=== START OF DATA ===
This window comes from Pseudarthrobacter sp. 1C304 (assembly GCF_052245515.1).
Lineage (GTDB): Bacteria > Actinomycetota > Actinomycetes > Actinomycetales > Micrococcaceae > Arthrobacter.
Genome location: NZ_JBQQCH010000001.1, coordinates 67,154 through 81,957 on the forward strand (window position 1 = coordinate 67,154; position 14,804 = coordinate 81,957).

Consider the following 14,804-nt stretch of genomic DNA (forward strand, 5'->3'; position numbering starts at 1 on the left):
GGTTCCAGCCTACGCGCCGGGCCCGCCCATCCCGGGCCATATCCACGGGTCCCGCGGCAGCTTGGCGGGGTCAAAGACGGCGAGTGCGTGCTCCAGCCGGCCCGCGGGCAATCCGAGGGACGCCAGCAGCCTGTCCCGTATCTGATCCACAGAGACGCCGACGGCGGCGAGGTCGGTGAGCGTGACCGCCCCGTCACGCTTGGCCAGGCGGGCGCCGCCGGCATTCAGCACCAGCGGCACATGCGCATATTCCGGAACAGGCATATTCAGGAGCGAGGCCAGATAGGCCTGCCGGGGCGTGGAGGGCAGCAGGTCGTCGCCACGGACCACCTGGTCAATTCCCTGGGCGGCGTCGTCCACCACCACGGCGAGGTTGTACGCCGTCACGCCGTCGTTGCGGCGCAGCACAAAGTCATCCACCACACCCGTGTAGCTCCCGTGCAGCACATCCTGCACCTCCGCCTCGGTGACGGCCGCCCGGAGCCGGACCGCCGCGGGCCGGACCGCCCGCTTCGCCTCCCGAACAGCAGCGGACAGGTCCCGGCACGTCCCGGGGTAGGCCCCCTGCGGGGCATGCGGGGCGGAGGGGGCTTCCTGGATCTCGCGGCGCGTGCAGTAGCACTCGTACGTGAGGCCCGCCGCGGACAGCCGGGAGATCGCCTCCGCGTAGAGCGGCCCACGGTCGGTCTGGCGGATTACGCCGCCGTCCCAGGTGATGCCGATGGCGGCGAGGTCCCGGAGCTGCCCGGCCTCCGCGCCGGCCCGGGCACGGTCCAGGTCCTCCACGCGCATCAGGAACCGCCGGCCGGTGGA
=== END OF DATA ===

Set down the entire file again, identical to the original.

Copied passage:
This window comes from Pseudarthrobacter sp. 1C304 (assembly GCF_052245515.1).
Lineage (GTDB): Bacteria > Actinomycetota > Actinomycetes > Actinomycetales > Micrococcaceae > Arthrobacter.
Genome location: NZ_JBQQCH010000001.1, coordinates 67,154 through 81,957 on the forward strand (window position 1 = coordinate 67,154; position 14,804 = coordinate 81,957).

Consider the following 14,804-nt stretch of genomic DNA (forward strand, 5'->3'; position numbering starts at 1 on the left):
GGTTCCAGCCTACGCGCCGGGCCCGCCCATCCCGGGCCATATCCACGGGTCCCGCGGCAGCTTGGCGGGGTCAAAGACGGCGAGTGCGTGCTCCAGCCGGCCCGCGGGCAATCCGAGGGACGCCAGCAGCCTGTCCCGTATCTGATCCACAGAGACGCCGACGGCGGCGAGGTCGGTGAGCGTGACCGCCCCGTCACGCTTGGCCAGGCGGGCGCCGCCGGCATTCAGCACCAGCGGCACATGCGCATATTCCGGAACAGGCATATTCAGGAGCGAGGCCAGATAGGCCTGCCGGGGCGTGGAGGGCAGCAGGTCGTCGCCACGGACCACCTGGTCAATTCCCTGGGCGGCGTCGTCCACCACCACGGCGAGGTTGTACGCCGTCACGCCGTCGTTGCGGCGCAGCACAAAGTCATCCACCACACCCGTGTAGCTCCCGTGCAGCACATCCTGCACCTCCGCCTCGGTGACGGCCGCCCGGAGCCGGACCGCCGCGGGCCGGACCGCCCGCTTCGCCTCCCGAACAGCAGCGGACAGGTCCCGGCACGTCCCGGGGTAGGCCCCCTGCGGGGCATGCGGGGCGGAGGGGGCTTCCTGGATCTCGCGGCGCGTGCAGTAGCACTCGTACGTGAGGCCCGCCGCGGACAGCCGGGAGATCGCCTCCGCGTAGAGCGGCCCACGGTCGGTCTGGCGGATTACGCCGCCGTCCCAGGTGATGCCGATGGCGGCGAGGTCCCGGAGCTGCCCGGCCTCCGCGCCGGCCCGGGCACGGTCCAGGTCCTCCACGCGCATCAGGAACCGCCGGCCGGTGGA